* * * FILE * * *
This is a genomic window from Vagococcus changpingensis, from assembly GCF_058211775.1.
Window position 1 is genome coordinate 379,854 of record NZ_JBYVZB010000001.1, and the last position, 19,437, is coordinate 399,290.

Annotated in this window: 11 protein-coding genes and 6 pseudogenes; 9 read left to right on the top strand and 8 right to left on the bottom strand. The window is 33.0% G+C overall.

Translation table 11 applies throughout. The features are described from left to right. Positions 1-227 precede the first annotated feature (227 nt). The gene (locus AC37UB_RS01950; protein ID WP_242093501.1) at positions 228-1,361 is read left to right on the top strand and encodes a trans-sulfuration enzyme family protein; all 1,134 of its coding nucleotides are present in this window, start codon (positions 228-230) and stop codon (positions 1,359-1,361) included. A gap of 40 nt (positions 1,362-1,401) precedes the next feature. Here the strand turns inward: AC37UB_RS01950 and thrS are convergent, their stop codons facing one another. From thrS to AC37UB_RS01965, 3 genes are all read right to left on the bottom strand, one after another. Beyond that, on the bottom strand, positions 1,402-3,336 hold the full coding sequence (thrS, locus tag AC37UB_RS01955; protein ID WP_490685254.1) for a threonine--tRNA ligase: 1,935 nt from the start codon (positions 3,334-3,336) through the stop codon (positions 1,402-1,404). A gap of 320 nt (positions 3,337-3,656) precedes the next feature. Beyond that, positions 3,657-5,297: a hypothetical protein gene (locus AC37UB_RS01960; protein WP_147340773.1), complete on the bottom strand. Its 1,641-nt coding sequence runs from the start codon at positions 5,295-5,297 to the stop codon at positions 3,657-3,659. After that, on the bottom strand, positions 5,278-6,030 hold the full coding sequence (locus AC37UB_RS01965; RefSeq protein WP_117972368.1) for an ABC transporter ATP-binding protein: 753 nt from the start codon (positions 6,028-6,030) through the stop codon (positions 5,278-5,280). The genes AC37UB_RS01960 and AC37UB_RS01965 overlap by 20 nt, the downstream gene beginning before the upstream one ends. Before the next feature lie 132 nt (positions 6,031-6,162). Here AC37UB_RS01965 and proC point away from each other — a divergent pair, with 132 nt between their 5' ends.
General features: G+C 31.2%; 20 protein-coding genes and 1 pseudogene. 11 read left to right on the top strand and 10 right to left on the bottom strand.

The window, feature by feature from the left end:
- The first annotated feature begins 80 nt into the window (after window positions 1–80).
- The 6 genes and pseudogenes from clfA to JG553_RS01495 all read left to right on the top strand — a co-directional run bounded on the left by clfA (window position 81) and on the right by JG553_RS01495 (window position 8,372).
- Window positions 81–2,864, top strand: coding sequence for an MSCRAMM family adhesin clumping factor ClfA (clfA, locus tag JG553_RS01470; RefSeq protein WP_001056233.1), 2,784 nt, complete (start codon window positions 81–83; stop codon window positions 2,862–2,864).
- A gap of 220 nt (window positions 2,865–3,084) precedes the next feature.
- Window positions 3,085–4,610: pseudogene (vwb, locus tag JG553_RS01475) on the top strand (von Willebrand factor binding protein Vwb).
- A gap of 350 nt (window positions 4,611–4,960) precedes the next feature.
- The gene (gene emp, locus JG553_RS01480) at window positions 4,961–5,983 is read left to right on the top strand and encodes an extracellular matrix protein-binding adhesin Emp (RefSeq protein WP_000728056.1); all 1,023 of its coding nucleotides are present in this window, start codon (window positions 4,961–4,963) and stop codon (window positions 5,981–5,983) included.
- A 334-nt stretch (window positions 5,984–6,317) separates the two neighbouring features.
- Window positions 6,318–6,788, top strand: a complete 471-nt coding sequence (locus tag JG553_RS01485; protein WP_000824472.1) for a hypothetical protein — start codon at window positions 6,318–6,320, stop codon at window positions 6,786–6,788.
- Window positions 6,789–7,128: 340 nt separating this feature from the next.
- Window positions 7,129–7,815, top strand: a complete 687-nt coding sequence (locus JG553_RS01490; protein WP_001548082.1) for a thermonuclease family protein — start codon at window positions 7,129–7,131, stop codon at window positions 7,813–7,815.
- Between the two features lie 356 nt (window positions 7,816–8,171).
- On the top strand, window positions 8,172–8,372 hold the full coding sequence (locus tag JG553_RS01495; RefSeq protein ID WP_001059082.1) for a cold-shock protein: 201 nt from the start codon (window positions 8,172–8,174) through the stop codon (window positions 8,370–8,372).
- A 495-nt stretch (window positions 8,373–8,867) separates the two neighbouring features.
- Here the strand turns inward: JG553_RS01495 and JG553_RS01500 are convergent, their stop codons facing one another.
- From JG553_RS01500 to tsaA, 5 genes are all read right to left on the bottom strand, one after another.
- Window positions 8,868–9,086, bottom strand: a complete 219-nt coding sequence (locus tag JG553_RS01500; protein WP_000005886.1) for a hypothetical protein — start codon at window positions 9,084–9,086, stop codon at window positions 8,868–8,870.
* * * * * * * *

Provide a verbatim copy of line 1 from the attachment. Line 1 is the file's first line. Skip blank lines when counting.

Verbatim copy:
This is a genomic window from Vagococcus changpingensis, from assembly GCF_058211775.1.